Management Assistance Program

Ethically Dealing with Negative Online Attorney Reviews

By Jim Calloway

Suppose you are on a long-distance road trip and decide it is time for a nice sit-down meal for a break. You exit from the interstate, and then search your phone for dining locations. You locate several that are relatively close to you and read the reviews. One has a low 2-star rating and several negative comments. One has a higher rating, but several recent reviews mention food poisoning and the restaurant has not responded to any of them. Mentally those get crossed off the list. You sort through the four-star reviews and find a good choice. The locals may agree that the best option isn’t even considered by you because they do not have a website and have no reviews and little web presence.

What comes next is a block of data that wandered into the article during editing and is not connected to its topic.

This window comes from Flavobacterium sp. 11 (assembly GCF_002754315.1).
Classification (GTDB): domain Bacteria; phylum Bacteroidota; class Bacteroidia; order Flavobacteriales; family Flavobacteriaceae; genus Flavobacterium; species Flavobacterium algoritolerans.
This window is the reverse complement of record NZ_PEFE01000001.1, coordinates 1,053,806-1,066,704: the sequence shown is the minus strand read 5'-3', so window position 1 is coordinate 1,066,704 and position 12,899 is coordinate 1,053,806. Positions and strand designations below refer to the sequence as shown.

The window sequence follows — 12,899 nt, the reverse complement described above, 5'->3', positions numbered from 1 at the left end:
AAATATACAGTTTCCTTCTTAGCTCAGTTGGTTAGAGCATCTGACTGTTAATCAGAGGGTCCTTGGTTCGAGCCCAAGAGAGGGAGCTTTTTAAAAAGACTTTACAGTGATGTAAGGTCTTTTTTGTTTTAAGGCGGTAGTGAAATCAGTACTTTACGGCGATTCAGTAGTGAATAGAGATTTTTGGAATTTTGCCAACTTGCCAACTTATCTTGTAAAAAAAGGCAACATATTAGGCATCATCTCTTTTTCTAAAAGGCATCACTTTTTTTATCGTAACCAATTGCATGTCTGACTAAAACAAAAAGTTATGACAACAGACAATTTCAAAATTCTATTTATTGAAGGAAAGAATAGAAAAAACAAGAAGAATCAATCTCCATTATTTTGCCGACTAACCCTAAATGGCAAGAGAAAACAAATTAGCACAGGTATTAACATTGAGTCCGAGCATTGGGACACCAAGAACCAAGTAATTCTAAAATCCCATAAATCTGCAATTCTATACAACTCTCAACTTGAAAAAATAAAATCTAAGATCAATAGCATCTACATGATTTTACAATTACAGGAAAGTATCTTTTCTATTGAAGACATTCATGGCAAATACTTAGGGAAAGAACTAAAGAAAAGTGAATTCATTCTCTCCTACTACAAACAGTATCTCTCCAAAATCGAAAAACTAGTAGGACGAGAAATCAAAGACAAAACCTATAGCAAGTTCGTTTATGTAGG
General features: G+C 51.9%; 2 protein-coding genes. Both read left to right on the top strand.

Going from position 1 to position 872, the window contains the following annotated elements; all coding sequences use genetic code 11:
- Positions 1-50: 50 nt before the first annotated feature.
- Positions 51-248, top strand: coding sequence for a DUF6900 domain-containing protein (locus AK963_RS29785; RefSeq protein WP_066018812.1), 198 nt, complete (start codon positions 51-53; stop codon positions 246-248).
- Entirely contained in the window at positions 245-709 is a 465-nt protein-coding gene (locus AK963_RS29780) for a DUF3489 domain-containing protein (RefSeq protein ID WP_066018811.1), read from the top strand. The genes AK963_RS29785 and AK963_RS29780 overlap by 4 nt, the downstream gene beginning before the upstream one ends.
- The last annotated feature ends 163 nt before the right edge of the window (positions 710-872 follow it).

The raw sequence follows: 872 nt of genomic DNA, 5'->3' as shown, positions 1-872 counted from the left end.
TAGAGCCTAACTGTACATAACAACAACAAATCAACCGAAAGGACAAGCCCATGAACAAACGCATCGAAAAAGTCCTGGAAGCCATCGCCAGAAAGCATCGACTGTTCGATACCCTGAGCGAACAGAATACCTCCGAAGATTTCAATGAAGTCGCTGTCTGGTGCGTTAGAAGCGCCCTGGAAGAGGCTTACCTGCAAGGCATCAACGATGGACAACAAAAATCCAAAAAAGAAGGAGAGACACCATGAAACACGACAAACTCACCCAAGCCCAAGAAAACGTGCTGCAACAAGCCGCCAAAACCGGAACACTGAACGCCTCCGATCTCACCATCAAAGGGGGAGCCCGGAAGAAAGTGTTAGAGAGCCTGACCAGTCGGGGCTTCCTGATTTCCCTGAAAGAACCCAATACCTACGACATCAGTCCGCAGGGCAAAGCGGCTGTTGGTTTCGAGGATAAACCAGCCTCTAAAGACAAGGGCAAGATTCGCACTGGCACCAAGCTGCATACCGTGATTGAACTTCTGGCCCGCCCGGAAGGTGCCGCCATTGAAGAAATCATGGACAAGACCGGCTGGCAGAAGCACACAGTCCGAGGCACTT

This is how business marketing works today. Some may believe this may be fine for restaurants, but no one would shop for a lawyer by reading online reviews. That opinion is incorrect. People shop for everything online and reviews are often a crucial part of decision making.

Like it or not, reviews are some of the most-referenced marketing materials online. The most important thing for a lawyer dealing with a negative online review is to not exacerbate the situation by creating an ethical violation in your response. It is often challenging to get fake reviews removed and almost impossible to get ones from actual clients and customers removed. Mark C. Palmer has served as Chief Counsel of the Illinois Supreme Court Commission on Professionalism since 2015. His detailed post Ethically Dealing with Negative Online Attorney Reviews serves as a great guide for formulating a plan for responsive action. Replying to the post immediately is what lawyers want to do. But this action ranks low on the response plan and, if the review is from a client, responses can violate the client’s confidentiality. Follow Mark’s guidance instead.